Vibraphonist Khan Jamal Has Died at 75
Vibraphonist Khan Jamal, who combined jazz-funk, post-bop, and a spirit-seeking philosophy, died on Monday at Chestnut Hill Hospital in Philadelphia. He was 75.
Jamal was a pivotal figure in Philadelphia's avant-garde jazz scene during the 1970s and '80s, a period characterized by nimble creativity and little recognition. A legendary instrumentalist and bandleader, he collaborated with heavy-hitter musicians and local standouts such as Byard Lancaster, Sunny Murray, and Monnette Sudler.
"He was a great talent," Sudler recollected. "He was innovative, melodic, perceptive, and intuitive. He believed in what he's doing, and he encouraged others to pursue their aspirations and dreams."
A Jacksonville, Florida native, born Warren Robert Cheeseboro on July 23, 1946, music had always played an essential role in his life. As well as being raised by a stride pianist mother, he lived near such music legends as John Coltrane in North Philly. As a teenager, he picked up the vibraphone and later attended the Granoff School of Music, where Dizzy Gillespie and Coltrane had also studied, and the Combs College of Music. Jamal also studied privately with Bill Lewis, with whom he later recorded “The River,” a collection of vibraphone and marimba duets, in 1978.
The Clef Club of Philadelphia's Music Education Director Lovette Hines remembers Khan - then known as “Cheese” - talking about musical concepts when they were kids in Philadelphia. Reconnecting as adults, Hines was delighted to discover his friend had become a genuine and influential musician. He summed up Jamal's playing style and body of work in one word: originality.
"Khan was able to find his voice on his instrument, and he sounded unlike anyone else, especially with the vibes. His music could easily have sounded like Milt Jackson, Lionel Hampton, or even Roy Ayers on the R&B side, but what makes Khan's music so special is that it came at the right time. It fit the style of music at the time, as well as the changing social and environmental situations in the Black community. As the music became freer and rooted in the culture of Africa, it became more culturally home-based. With the spirituality in his music, he had the perfect sound and melodic structure for the period."
Philadelphia enjoyed a progressive jazz revolution during the 1960s, with Sun Ra's Arkestra and Odean Pope's jazz fusion band Catalyst as well as Jamal and Lancaster's Sounds of Liberation. During the 1970s, Jamal was part of Sunny Murray's group Untouchable Factor. Among his musical credits are performances with Ronald Shannon Jackson's Decoding Society, Joe Bonner, Billy Bang, and Charles Tyler.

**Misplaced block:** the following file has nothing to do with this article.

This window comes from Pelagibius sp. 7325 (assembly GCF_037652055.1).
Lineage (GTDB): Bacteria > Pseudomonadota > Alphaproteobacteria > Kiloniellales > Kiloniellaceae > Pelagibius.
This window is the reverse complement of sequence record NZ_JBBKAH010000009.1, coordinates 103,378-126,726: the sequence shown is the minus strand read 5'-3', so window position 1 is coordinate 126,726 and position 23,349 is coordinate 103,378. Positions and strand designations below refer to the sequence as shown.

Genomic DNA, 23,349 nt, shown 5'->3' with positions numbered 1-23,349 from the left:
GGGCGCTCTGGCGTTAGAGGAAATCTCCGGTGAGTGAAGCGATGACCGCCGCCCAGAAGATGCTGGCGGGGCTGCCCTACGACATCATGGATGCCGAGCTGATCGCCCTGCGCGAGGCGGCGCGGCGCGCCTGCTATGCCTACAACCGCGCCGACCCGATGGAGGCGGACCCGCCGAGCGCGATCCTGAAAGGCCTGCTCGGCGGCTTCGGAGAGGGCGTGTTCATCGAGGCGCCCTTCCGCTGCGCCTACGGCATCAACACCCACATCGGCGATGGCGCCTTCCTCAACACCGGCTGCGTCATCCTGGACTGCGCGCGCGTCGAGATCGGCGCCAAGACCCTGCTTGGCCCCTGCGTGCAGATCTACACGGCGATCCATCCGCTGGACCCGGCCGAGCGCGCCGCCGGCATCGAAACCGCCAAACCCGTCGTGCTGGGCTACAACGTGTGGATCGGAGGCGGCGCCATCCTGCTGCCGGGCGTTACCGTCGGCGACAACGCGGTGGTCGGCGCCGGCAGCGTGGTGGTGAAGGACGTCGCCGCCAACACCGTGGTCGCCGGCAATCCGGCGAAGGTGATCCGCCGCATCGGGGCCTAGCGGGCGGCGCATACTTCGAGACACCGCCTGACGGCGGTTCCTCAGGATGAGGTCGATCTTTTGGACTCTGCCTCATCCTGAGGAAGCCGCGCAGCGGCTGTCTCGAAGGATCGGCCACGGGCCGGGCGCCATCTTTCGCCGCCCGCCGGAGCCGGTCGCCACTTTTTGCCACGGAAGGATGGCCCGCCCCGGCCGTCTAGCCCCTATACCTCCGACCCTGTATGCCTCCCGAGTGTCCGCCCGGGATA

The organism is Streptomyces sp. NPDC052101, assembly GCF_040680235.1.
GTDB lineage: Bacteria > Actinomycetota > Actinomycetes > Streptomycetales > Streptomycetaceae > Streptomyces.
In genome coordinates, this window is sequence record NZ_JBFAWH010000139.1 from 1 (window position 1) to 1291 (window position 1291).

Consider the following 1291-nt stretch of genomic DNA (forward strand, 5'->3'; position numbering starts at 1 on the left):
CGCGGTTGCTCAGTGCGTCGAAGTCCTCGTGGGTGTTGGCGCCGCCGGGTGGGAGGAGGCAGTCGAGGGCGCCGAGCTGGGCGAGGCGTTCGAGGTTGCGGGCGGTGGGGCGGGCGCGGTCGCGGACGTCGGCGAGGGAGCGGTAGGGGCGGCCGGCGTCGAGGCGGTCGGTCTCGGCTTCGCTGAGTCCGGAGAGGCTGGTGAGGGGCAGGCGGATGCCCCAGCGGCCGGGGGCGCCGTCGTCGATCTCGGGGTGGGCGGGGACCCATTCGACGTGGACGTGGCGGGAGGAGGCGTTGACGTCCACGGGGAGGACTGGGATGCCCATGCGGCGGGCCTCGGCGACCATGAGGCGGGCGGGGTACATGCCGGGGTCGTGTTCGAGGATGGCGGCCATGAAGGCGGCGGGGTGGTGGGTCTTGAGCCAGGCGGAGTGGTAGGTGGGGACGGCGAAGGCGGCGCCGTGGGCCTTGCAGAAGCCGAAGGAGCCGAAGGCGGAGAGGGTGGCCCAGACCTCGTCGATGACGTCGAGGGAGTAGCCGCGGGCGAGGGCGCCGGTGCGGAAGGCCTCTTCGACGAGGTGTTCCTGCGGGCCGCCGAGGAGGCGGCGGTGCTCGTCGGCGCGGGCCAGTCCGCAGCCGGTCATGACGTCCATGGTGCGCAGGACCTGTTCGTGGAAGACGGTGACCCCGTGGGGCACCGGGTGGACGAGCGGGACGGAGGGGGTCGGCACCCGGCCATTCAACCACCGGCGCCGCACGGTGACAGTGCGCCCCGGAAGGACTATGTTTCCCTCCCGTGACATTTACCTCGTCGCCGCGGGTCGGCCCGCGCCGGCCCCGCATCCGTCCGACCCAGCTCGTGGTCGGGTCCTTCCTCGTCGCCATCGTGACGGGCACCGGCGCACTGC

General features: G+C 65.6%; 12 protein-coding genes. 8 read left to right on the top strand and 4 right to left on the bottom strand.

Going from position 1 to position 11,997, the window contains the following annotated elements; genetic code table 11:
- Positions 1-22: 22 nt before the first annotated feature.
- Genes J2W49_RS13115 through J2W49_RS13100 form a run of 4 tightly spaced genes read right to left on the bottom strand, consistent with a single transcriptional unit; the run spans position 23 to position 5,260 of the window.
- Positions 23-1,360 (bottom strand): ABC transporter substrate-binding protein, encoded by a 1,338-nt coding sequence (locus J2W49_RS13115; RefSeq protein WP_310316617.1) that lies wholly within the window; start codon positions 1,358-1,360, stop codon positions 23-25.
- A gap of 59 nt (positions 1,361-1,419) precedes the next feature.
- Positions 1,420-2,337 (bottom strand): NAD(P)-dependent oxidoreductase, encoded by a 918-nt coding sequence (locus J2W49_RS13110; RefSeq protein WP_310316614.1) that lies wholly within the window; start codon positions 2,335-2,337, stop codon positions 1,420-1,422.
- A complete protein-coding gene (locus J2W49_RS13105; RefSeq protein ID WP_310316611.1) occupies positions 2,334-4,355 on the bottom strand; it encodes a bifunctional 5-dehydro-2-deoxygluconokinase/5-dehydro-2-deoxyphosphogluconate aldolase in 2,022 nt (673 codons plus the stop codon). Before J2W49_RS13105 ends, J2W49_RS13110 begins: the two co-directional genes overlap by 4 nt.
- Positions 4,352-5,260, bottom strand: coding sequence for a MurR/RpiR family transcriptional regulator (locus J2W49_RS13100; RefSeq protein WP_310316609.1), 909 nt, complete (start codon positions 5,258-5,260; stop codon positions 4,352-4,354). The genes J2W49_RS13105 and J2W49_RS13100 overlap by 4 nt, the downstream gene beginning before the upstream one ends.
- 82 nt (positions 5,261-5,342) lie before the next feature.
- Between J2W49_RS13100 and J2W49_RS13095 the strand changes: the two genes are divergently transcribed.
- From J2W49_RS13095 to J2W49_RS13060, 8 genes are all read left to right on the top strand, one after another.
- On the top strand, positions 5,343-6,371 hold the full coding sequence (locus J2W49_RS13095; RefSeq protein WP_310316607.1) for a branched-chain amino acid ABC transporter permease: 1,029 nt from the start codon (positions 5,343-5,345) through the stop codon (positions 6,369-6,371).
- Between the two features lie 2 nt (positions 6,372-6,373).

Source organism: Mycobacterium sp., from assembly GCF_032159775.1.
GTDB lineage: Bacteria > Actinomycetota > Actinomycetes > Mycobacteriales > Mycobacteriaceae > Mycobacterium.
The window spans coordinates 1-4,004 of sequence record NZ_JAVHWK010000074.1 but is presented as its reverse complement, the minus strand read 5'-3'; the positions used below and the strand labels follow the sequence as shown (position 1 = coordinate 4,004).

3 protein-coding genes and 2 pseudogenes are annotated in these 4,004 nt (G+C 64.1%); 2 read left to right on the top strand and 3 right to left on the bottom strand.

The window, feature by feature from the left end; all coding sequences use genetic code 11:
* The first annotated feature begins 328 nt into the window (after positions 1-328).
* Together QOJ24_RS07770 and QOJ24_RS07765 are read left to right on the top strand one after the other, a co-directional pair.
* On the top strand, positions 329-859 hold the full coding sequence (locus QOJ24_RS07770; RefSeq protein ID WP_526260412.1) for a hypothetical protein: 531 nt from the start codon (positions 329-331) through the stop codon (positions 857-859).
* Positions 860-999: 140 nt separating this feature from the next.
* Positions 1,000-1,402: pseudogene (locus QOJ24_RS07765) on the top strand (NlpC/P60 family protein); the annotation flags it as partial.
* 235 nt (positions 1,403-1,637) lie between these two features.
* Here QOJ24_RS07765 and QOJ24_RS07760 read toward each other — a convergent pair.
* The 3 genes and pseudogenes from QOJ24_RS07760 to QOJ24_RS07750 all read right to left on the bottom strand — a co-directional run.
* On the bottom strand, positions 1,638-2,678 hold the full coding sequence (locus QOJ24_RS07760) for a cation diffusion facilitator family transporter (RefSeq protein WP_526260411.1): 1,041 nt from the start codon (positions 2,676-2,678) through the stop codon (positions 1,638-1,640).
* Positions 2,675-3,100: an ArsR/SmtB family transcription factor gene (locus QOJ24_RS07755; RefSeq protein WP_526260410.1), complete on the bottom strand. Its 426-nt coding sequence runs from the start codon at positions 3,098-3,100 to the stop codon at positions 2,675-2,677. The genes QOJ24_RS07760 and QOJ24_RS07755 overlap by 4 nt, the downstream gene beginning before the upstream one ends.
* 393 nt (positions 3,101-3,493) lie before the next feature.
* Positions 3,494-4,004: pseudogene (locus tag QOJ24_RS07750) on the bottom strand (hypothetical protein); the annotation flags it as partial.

Record producer T. Morgan recalled Khan's first foray into the recording studio as a member of Sounds of Liberation, leading into his role as a world-class artist.
"He became just an outstanding musician and I was so happy that he was able to make a career out of that talent that he had," said Morgan.
The truth is that Jamal straddled a divide, as his talents were more appreciated in Europe than in America.
"My dad used to go over there and send big chunks of money home," recalled his oldest son, Khan Jamal II. "Then, he'd come back home and would have to think about getting a job."
In recent years, Jamal's music has received renewed attention as a new generation discovers the more than two dozen records on which he appears as a leader, co-leader or sideman.
"Drum Dance to the Motherland," a 1973 Dogtown album by the Khan Jamal Creative Art Ensemble, was reissued by Eremite Records, which referred to it as "the most iconic underground jazz release of the 1970s." Jamal's 1984 album "Infinity" has also been reissued by Jazz Room, a rare covetable album with Lancaster on alto saxophone and flute, Murray on drums, Bernard Samual on piano, Clifton Burton on harmonica, Reggie Curry on bass, Dwight James and Omar Hill on percussion.
Jamal is survived by a brother, Johnny McGee; two sons, Khan Jamal II and Tahir Jamal; and three grandchildren, Kiyani Jamal, Mahogany Jamal, and Khan Jamal III. According to his son, the Clef Club of Philadelphia will hold a memorial concert in the next few months.